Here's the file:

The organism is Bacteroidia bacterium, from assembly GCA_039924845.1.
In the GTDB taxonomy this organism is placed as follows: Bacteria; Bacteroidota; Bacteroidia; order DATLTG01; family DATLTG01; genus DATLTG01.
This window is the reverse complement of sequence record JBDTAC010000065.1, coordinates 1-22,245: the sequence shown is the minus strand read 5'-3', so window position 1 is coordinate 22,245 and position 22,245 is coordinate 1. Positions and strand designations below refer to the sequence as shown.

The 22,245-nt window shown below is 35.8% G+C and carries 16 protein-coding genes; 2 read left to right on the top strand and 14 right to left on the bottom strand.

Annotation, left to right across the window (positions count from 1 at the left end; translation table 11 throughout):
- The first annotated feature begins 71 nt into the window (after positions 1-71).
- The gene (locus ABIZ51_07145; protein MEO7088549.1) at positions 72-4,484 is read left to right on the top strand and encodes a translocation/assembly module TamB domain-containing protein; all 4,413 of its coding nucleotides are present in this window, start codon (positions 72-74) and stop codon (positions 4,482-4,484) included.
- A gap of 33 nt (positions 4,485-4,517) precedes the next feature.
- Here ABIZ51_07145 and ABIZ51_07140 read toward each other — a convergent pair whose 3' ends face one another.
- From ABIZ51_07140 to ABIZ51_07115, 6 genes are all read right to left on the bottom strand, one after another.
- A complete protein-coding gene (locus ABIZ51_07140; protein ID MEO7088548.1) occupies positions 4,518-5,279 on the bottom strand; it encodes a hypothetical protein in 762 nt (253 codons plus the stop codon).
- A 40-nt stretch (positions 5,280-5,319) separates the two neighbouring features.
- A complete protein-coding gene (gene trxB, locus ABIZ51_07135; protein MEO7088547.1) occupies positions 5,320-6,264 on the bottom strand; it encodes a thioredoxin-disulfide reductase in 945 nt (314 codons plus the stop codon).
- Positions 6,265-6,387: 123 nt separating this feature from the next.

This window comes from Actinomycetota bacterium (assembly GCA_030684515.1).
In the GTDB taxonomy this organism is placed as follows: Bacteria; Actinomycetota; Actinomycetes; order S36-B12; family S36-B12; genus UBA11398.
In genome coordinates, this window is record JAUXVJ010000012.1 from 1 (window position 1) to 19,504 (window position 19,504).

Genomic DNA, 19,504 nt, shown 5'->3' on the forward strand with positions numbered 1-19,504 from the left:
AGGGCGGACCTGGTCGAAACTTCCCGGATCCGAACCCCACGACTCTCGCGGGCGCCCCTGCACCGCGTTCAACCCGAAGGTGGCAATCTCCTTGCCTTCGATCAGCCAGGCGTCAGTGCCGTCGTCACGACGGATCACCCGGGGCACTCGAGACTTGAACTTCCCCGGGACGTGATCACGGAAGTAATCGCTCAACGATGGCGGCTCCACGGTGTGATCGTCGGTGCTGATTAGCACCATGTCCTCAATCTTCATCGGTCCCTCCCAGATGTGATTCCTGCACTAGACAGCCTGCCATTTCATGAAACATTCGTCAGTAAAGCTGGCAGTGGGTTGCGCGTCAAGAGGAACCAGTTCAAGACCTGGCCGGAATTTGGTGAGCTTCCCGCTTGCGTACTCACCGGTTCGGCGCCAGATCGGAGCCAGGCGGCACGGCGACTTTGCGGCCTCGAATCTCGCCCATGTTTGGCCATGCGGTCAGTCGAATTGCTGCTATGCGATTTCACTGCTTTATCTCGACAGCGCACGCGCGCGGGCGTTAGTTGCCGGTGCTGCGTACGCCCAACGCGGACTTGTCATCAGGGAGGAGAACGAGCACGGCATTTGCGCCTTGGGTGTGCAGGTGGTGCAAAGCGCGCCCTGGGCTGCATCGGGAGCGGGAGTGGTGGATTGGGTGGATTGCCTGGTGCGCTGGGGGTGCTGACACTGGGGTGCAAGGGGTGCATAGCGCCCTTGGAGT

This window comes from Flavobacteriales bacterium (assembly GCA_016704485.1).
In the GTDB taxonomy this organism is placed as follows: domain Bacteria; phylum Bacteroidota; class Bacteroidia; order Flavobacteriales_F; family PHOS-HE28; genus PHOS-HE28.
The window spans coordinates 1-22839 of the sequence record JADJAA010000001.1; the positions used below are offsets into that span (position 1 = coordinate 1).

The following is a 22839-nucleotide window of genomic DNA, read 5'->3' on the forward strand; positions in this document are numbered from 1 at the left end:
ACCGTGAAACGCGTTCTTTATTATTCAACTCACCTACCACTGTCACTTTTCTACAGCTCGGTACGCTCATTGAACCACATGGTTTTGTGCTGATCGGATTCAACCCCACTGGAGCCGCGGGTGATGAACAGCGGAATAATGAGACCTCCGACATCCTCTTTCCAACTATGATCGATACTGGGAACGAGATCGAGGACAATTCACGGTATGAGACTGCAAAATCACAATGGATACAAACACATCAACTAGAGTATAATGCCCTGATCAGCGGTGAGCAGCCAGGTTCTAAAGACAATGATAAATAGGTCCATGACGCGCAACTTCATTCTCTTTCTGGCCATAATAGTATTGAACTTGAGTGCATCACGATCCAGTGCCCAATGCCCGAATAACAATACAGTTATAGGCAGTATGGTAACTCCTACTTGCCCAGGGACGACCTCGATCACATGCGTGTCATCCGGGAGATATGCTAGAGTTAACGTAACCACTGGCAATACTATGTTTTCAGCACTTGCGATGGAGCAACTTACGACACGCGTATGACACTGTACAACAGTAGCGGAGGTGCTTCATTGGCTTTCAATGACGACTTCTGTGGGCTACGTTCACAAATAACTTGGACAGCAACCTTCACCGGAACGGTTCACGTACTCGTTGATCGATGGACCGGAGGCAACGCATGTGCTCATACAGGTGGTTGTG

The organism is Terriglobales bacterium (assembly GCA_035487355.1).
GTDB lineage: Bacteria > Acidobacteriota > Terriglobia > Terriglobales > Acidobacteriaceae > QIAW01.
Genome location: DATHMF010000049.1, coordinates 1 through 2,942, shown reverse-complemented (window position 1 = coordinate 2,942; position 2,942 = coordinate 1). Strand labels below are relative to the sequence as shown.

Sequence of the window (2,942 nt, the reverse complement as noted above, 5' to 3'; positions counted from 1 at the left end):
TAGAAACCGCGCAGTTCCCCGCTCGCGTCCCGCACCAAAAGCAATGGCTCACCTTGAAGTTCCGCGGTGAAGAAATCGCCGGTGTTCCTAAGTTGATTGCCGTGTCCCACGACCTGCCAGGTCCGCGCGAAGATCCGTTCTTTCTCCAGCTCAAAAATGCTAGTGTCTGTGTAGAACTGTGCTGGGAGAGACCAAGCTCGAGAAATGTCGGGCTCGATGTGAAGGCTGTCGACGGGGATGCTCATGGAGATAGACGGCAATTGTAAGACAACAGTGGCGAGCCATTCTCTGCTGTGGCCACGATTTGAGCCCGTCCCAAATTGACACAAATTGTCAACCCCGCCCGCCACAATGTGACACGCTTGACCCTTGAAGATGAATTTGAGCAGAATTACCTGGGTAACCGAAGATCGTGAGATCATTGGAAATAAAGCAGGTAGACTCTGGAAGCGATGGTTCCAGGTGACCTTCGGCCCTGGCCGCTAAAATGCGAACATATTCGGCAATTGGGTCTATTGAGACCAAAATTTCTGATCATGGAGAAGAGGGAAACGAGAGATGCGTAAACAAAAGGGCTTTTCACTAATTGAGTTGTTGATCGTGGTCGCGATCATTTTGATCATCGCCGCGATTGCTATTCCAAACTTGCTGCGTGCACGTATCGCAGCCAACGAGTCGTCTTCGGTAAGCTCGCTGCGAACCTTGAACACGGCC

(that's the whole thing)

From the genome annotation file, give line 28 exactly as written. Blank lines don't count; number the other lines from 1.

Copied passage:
Sequence of the window (2,942 nt, the reverse complement as noted above, 5' to 3'; positions counted from 1 at the left end):